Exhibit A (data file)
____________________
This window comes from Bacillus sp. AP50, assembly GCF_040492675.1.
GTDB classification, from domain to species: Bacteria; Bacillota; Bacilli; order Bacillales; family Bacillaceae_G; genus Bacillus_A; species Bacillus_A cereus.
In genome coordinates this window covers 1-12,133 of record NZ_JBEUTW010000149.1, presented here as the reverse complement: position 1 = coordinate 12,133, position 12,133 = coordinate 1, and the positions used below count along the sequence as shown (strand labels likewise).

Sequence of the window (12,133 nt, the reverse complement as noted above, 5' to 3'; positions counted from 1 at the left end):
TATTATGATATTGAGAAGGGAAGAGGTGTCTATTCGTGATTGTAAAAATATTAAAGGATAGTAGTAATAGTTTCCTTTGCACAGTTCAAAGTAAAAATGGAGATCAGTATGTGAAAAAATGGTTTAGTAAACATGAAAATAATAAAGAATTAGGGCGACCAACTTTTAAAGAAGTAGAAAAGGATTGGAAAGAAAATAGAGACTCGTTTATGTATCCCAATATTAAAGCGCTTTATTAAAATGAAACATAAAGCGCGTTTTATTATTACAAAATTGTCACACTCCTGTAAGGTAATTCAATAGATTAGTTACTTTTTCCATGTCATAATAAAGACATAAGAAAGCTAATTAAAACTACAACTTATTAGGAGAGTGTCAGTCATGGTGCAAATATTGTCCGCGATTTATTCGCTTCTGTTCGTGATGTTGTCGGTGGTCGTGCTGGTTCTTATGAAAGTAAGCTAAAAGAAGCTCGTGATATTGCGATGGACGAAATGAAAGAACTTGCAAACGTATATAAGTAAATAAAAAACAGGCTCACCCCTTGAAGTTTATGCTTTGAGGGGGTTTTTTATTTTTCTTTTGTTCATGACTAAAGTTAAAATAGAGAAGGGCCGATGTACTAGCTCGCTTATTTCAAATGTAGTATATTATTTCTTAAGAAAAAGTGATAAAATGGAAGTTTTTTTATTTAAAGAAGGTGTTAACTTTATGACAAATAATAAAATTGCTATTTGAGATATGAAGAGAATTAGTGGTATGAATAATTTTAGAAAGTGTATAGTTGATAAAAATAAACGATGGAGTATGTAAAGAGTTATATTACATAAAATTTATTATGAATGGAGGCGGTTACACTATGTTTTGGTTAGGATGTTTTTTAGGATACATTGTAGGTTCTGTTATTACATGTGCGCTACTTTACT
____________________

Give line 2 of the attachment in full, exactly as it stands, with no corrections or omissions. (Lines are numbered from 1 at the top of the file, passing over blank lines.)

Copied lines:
GTDB classification, from domain to species: Bacteria; Bacillota; Bacilli; order Bacillales; family Bacillaceae_G; genus Bacillus_A; species Bacillus_A cereus.